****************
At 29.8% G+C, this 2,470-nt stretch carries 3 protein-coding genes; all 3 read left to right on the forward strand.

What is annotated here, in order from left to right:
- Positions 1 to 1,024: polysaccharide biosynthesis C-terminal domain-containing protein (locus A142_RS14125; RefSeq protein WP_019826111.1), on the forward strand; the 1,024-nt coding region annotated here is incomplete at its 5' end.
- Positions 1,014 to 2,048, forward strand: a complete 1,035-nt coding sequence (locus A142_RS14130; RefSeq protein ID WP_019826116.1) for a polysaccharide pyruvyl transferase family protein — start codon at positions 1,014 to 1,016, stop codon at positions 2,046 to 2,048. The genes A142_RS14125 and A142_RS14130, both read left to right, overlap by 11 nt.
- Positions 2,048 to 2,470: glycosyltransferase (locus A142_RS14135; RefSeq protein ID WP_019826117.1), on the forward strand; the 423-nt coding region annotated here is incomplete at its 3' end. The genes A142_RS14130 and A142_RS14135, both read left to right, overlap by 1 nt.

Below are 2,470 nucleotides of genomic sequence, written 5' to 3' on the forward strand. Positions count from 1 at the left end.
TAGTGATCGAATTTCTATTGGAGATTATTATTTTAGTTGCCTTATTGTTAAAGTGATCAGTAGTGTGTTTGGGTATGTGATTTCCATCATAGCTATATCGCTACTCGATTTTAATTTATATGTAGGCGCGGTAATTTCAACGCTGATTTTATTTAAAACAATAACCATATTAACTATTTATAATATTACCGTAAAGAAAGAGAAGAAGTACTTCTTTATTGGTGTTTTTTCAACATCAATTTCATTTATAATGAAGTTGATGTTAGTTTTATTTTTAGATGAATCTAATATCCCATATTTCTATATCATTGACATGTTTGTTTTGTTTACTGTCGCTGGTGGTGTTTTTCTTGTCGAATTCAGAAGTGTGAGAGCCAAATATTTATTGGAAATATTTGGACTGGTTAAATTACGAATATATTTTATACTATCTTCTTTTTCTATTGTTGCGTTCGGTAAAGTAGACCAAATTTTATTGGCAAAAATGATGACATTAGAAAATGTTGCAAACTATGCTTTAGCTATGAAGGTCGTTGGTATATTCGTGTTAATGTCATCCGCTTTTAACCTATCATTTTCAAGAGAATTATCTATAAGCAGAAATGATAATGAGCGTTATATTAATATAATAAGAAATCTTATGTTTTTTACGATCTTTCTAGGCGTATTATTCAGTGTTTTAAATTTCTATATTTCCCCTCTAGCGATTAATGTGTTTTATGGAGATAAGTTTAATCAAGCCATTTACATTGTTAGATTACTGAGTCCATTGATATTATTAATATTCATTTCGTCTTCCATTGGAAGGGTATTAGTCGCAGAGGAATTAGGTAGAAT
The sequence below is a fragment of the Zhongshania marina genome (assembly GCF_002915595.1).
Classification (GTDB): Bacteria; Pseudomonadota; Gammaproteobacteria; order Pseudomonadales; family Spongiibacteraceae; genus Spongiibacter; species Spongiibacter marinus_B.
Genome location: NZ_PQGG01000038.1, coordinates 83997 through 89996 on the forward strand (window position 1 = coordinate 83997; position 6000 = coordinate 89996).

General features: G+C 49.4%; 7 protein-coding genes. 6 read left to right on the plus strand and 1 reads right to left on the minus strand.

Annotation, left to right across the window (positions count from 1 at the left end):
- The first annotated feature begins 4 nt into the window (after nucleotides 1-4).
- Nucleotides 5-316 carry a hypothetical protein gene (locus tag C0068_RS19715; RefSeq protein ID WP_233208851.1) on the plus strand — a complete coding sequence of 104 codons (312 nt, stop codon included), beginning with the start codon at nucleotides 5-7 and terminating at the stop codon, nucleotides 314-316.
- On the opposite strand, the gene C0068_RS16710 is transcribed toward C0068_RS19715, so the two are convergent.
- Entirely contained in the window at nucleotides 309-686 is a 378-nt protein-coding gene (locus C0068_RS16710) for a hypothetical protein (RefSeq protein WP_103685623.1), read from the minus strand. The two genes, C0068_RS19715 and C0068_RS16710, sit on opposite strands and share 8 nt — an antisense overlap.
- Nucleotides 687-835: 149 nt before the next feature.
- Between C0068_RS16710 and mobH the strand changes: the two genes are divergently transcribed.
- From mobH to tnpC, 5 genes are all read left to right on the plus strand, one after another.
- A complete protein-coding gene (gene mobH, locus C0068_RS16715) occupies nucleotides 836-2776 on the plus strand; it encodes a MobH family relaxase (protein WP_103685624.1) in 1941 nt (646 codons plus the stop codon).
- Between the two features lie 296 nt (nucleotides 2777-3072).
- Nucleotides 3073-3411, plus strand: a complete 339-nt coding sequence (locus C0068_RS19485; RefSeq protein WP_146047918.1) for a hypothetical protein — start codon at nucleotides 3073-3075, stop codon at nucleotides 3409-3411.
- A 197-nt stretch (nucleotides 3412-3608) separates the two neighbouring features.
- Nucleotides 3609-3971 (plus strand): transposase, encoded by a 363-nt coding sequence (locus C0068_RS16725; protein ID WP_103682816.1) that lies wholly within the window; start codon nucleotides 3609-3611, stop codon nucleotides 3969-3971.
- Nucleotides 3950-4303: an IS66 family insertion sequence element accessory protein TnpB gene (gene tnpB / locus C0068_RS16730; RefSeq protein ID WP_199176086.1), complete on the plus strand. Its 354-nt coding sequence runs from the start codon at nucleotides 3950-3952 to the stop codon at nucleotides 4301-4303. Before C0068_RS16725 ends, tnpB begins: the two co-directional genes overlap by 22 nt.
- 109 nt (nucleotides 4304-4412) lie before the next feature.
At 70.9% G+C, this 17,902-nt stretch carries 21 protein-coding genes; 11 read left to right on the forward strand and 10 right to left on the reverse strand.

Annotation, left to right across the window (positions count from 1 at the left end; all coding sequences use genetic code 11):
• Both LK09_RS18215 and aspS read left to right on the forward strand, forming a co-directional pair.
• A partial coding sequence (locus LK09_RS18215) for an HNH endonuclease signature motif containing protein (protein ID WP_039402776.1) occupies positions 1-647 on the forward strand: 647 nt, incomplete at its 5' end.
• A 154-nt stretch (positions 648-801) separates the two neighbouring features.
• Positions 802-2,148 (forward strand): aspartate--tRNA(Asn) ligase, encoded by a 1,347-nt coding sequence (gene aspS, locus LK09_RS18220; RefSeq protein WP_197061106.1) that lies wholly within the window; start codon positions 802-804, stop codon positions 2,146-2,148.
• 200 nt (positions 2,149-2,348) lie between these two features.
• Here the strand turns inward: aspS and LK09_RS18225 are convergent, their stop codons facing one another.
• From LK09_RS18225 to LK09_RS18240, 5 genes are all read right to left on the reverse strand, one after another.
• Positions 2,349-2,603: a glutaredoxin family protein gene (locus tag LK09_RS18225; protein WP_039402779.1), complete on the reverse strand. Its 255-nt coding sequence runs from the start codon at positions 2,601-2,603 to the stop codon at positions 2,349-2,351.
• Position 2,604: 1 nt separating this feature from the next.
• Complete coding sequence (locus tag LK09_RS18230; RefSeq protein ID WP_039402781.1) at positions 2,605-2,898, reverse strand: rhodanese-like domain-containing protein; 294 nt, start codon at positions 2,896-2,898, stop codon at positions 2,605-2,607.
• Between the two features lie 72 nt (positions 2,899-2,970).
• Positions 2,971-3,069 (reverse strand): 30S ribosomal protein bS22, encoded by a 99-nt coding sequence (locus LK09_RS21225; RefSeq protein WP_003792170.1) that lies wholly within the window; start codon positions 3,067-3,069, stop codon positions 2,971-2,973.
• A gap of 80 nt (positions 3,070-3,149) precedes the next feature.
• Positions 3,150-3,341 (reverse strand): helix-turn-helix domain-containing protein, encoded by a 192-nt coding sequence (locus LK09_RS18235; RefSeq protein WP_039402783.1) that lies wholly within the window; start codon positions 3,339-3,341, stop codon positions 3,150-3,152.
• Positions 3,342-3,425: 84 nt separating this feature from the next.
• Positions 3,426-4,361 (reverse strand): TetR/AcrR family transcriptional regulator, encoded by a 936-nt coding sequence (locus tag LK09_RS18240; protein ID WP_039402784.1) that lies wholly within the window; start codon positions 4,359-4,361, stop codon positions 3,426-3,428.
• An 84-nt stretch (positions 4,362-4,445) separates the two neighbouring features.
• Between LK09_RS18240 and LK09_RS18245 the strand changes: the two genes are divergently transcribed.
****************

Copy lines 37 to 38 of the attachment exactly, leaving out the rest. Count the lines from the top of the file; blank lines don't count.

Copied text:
• Position 2,604: 1 nt separating this feature from the next.
• Complete coding sequence (locus tag LK09_RS18230; RefSeq protein ID WP_039402781.1) at positions 2,605-2,898, reverse strand: rhodanese-like domain-containing protein; 294 nt, start codon at positions 2,896-2,898, stop codon at positions 2,605-2,607.